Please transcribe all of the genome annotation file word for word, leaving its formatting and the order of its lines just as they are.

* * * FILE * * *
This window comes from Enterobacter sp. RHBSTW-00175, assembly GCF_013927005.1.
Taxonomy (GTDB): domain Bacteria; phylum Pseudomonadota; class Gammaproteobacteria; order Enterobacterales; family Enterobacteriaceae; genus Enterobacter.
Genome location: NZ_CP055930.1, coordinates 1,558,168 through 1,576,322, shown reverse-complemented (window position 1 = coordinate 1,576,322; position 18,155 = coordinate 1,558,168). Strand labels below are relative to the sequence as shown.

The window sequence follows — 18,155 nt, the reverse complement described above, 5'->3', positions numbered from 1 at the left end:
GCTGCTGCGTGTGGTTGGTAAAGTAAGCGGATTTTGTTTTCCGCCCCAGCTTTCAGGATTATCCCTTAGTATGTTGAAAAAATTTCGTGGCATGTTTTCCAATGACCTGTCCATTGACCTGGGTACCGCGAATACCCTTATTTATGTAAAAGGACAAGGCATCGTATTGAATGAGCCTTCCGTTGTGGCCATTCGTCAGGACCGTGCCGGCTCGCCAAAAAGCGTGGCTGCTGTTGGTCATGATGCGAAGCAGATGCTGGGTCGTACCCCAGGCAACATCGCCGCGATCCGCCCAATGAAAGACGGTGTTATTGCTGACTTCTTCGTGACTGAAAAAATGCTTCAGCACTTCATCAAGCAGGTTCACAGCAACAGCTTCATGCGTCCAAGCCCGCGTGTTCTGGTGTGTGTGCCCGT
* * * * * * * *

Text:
This window comes from Enterobacter sp. RHBSTW-00175, assembly GCF_013927005.1.
Taxonomy (GTDB): domain Bacteria; phylum Pseudomonadota; class Gammaproteobacteria; order Enterobacterales; family Enterobacteriaceae; genus Enterobacter.
Genome location: NZ_CP055930.1, coordinates 1,558,168 through 1,576,322, shown reverse-complemented (window position 1 = coordinate 1,576,322; position 18,155 = coordinate 1,558,168). Strand labels below are relative to the sequence as shown.

The window sequence follows — 18,155 nt, the reverse complement described above, 5'->3', positions numbered from 1 at the left end:
GCTGCTGCGTGTGGTTGGTAAAGTAAGCGGATTTTGTTTTCCGCCCCAGCTTTCAGGATTATCCCTTAGTATGTTGAAAAAATTTCGTGGCATGTTTTCCAATGACCTGTCCATTGACCTGGGTACCGCGAATACCCTTATTTATGTAAAAGGACAAGGCATCGTATTGAATGAGCCTTCCGTTGTGGCCATTCGTCAGGACCGTGCCGGCTCGCCAAAAAGCGTGGCTGCTGTTGGTCATGATGCGAAGCAGATGCTGGGTCGTACCCCAGGCAACATCGCCGCGATCCGCCCAATGAAAGACGGTGTTATTGCTGACTTCTTCGTGACTGAAAAAATGCTTCAGCACTTCATCAAGCAGGTTCACAGCAACAGCTTCATGCGTCCAAGCCCGCGTGTTCTGGTGTGTGTGCCCGT